With all the terrible news out there, it's easy to lose sight of what's working.
SF Gate just published an article: "Why SF has the lowest COVID-19 death rate of any other major city"
"It's widely recognized among San Francisco healthcare professionals that S.F. has had the lowest COVID-19 death rate among all major U.S. cities throughout most of the pandemic..."The low case rate is a result of people acting well, and acting well is everything from city health leaders doing the right thing to the people doing the right thing," said Dr. Bob Wachter, chair of the Department of Medicine at UCSF. "We have very high rates of mask-wearing, probably the highest in the country. I think from the beginning people have trusted the science, trusted the guidance. You don’t hear in S.F. that COVID is a hoax. People have generally taken this very seriously and I think the leadership from the mayor and the regional health directors has been terrific." "
It's really not that complicated. That doesn't mean it's easy. Doing it every day for months is not easy, but it's working.
I loved this city before covid. I love it and the people here even more after all we've gone through. We're truly looking out for each other.
This pandemic has shown me sides of this city that I've never seen before. From the earliest moments in the pandemic, our neighbors started decorating their windows to make an informal treasure hunt for the kids who couldn't go to playgrounds. We were inspired to build a bunch of rainbow duplo hearts for our windows too. All those hidden gems added some color to the early drab days of this pandemic.
Thanks to the pandemic, all the little markets and bodegas have had a resurgence. I don't like shopping in crowded supermarkets during the pandemic and I'm not alone in that here in SF. Our little local market had gloves and hand sanitizer out for shoppers before it was even required. The shop owner even remembers what fruit my son likes and always lets me know when his favorites have come in. My friend at the cheese shop sees me a lot more as I visit frequently to get cheese to trade for eggs with my friends in Ben Lomond. It feels so European. If the ergonomics weren't so bad, I'd get a wicker basket to fill with my shopping just to complete the look.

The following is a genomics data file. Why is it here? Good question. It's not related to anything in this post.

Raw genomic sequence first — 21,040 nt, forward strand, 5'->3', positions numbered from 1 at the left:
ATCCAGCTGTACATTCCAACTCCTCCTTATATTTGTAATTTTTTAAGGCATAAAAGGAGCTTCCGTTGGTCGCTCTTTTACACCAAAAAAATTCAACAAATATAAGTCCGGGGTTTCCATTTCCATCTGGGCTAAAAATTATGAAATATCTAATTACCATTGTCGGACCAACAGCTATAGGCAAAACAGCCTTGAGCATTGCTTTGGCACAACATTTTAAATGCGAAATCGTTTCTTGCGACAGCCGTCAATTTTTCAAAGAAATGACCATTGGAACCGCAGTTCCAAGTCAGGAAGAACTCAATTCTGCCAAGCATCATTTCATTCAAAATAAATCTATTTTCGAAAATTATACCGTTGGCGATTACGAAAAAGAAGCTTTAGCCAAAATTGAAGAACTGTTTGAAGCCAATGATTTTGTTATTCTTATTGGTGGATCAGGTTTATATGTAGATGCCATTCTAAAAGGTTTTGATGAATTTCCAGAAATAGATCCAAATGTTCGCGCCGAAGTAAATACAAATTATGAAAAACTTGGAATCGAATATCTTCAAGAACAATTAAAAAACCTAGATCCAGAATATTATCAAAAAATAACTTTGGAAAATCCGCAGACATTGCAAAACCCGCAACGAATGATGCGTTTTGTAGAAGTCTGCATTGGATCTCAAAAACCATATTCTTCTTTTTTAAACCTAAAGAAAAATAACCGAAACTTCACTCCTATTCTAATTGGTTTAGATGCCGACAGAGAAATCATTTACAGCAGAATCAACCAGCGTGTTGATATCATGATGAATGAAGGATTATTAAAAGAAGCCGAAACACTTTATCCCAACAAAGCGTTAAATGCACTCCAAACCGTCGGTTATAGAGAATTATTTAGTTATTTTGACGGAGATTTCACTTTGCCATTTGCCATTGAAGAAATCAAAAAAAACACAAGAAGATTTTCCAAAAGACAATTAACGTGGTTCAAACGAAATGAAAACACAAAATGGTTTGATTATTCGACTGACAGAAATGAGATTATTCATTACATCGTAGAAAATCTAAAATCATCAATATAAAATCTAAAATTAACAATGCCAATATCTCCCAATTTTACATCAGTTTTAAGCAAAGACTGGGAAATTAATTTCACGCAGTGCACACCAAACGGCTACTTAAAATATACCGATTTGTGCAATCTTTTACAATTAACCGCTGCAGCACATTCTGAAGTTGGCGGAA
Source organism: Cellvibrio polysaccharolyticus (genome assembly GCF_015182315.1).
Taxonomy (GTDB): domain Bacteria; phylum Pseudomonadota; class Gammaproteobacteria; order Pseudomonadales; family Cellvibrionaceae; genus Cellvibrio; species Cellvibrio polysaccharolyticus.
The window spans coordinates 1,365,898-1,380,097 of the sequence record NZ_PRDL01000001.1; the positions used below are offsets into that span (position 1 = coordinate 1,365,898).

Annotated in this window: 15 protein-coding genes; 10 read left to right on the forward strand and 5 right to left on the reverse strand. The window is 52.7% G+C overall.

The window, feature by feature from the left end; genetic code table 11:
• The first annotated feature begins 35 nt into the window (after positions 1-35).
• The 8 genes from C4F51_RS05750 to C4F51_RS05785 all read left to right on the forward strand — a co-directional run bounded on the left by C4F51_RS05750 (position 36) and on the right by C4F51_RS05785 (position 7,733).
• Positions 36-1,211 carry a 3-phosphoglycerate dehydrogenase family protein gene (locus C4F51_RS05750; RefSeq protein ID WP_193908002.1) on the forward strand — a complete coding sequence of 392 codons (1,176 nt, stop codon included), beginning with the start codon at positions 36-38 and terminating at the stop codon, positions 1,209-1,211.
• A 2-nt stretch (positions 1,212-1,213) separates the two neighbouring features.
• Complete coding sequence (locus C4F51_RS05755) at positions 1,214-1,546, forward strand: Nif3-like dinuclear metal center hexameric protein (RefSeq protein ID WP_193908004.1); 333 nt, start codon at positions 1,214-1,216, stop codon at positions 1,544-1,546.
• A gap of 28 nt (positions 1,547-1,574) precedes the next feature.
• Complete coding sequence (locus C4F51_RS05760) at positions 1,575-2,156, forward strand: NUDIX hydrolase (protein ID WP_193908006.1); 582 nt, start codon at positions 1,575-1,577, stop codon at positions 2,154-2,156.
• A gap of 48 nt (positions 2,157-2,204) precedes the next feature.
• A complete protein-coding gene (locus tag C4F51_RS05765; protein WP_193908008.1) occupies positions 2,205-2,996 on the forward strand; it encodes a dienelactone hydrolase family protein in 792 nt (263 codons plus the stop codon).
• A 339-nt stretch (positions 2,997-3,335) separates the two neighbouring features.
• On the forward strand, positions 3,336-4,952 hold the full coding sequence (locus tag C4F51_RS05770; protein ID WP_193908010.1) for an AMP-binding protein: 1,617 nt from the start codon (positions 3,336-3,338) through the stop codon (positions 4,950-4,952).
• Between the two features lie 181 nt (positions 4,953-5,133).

With the playgrounds closed, I've really come to appreciate all the open space in the city. The cool grove of redwoods by the rose garden, the majestic falls at strawberry hill, the otherworldly fog that never seems to leave ocean beach are the daily balm we apply to soothe our restless spirits. I've never spent this much time at a beach in my life. I now notice when the sea is calm and when it's surging. We've found secret paths through tunnels of Ivy between the lake and the waterfall. My son has scaled the cliffs at the end of the beach and run through the freezing surf. There's times we'll just sit and watch the waves. Bearing witness to that endless tumult where the land meets the sea has helped me find perspective in a very tumultuous year.
Our friends have pulled together to keep us all safe and sane. We only meet outside and keep our distance. It was a hard adjustment to make. We had to quit giving each other hugs right when we all really needed them, but we did quit cold turkey. While we miss that, we can still talk. More importantly, we can still listen. Staying sane in a crazy time is much easier to do together. When a pandemic makes you circle the wagon and each person in your circle comes with some amount of risk, you find out who really matters to you. I'm extremely grateful to have such a loving circle of friends who take care of each other and put in the hard work of communicating their needs constructively so we can find common ground from which to weather this storm.
Each and every day this city gives me a thousand reasons to be present. It keeps me from wasting my time waiting for this pandemic to be over. I don't need to wait to run through the surf with my son. I don't need to wait to picnic with my friends outside. I don't need to wait to smell the roses in the park. Even with everything the pandemic took away, this city has still has more to offer. All it asks in return is that we wear our masks and keep our distance. That's what we've done. That's what we'll keep doing.